For Parvaiz Yousuf, the chirping of birds during the morning and evening twilight has been more than a background music since his childhood.
As a young boy, he couldn't help but be fascinated by these avian creatures. His house, nestled beside the Chatlam Wetland Reserve provided the perfect backdrop to nurture this captivation with this early connection sculpting Parvaiz into an amateur ornithologist, studying and understanding the diverse birdlife of Jammu and Kashmir.
‘Since my babyhood I keenly use to listen the chirping of migratory birds, their whistles engaged my heart and shaped who I am today,” Yousuf Tells The Himalayan Post.
It was a rare observation that proved to be a catalyst, propelling him into the role of a published author.
The turning point befell during a tourism festival when Yousuf realized that there were no written references that document the migratory and native birds of Kashmir
“I was volunteering in a Bird Watching festival organized by the Jammu & Kashmir Tourism Department when tourists sought a guide that could help them identify and appreciate the rich avian diversity of Kashmir, I sensed that no such guide existed, he says.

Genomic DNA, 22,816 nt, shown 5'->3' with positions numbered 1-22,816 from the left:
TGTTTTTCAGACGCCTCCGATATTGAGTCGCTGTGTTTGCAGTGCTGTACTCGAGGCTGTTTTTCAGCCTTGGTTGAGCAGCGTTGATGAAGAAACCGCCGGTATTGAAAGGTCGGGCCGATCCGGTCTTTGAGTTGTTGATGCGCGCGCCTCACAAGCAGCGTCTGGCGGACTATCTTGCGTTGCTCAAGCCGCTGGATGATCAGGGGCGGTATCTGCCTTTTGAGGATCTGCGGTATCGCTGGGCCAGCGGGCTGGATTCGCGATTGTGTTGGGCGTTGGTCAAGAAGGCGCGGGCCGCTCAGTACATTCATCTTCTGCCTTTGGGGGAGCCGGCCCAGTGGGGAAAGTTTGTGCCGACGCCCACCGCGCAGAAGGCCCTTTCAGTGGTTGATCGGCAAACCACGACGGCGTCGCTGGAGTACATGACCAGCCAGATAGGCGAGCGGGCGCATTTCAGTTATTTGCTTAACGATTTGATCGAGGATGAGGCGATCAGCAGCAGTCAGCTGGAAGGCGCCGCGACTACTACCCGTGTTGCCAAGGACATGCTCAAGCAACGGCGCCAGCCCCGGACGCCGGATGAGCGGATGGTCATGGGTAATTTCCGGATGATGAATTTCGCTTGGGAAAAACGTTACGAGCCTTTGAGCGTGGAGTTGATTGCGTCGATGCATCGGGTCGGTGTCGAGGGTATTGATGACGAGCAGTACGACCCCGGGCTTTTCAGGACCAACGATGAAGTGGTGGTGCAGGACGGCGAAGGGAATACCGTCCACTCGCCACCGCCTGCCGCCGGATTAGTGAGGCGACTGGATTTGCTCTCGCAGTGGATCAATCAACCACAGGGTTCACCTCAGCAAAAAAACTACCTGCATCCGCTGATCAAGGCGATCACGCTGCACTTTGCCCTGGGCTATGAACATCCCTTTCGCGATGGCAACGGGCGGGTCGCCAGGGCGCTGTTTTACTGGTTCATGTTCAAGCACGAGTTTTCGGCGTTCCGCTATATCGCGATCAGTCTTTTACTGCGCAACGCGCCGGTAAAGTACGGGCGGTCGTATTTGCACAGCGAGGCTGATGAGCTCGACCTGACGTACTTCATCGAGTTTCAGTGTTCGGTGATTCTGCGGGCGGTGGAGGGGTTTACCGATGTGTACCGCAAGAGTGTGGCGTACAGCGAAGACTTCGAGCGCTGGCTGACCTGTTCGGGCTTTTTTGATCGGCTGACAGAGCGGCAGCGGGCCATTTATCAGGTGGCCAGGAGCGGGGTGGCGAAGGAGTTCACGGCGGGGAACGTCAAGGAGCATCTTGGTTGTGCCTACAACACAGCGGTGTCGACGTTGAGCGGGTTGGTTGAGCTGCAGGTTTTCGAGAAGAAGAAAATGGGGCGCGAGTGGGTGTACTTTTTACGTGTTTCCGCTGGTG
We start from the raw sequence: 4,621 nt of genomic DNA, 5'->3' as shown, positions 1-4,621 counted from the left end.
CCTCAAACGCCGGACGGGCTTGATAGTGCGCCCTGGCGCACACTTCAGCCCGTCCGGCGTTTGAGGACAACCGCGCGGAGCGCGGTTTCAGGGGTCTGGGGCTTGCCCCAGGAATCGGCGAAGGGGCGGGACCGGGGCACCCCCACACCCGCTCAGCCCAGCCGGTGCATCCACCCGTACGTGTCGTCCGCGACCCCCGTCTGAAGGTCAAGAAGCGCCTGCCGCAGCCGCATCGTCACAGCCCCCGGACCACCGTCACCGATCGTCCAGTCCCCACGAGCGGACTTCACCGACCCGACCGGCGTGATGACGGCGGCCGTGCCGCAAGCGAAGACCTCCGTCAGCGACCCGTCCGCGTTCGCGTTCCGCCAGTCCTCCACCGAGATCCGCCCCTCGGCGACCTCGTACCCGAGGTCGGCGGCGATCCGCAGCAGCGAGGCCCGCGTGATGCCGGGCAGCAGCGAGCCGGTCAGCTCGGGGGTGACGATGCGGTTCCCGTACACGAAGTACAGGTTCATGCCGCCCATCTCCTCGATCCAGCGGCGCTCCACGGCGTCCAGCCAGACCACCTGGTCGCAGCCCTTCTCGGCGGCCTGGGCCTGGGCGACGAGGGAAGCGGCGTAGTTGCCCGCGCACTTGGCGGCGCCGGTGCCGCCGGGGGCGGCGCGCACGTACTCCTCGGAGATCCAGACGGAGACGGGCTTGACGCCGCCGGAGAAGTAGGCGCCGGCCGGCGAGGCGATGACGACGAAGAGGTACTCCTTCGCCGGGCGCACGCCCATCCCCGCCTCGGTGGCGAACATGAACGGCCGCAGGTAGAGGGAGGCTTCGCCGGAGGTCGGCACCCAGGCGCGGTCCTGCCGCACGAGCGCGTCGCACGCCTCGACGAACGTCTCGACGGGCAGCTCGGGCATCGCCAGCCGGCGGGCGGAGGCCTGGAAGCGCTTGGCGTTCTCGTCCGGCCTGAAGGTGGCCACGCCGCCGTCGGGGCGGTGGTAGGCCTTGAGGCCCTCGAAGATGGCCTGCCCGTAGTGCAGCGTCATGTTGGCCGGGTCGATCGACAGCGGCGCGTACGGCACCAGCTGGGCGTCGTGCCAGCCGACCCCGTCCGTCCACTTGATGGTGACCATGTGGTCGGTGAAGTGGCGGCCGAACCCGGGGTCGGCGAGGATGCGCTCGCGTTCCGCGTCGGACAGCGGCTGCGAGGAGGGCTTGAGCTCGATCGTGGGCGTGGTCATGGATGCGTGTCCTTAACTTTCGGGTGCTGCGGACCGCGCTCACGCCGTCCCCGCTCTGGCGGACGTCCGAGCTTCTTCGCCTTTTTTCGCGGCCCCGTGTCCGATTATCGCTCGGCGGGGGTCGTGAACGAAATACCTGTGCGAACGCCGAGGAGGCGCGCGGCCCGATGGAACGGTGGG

The emptiness was palpable, and Parvaiz could no longer ignore the calls of his avian friends.
"It felt like a void; we didn't have a single book that document our birds," he recounts.
Driven by his inner interest and the desire to fill this gap, Parvaiz made a life-changing decision: he would set out to record the birds of Kashmir.
After a Year of Dedication and Discovery, he published a book encapsulating the diversity of birdlife in Jammu and Kashmir.
“I dedicated a full year of my life to this project, pouring my heart and soul. I needed to meet with experts and enthusiasts because there was no existing source, and field trips proved invaluable.”
While official government data from Jammu and Kashmir acknowledges the presence of approximately 500 bird species in the region, including 32 that are considered endangered, Yousuf's book stands as a comprehensive work, showcasing in-depth profiles of 677 migratory bird species. "Many of these species have returned to the valley, and their documentation is of utmost importance," he stresses.
But what sets his book apart is its inclusion of local names for the birds, ensuring its accessibility and relevance to the local population.
Parvaiz believes in the adage that one who tries can never truly fail, while a failure is one who never tries at all.
"There was a need for baseline data, and now the foundation has been fully crafted," Parvaiz concludes with a gentle smile.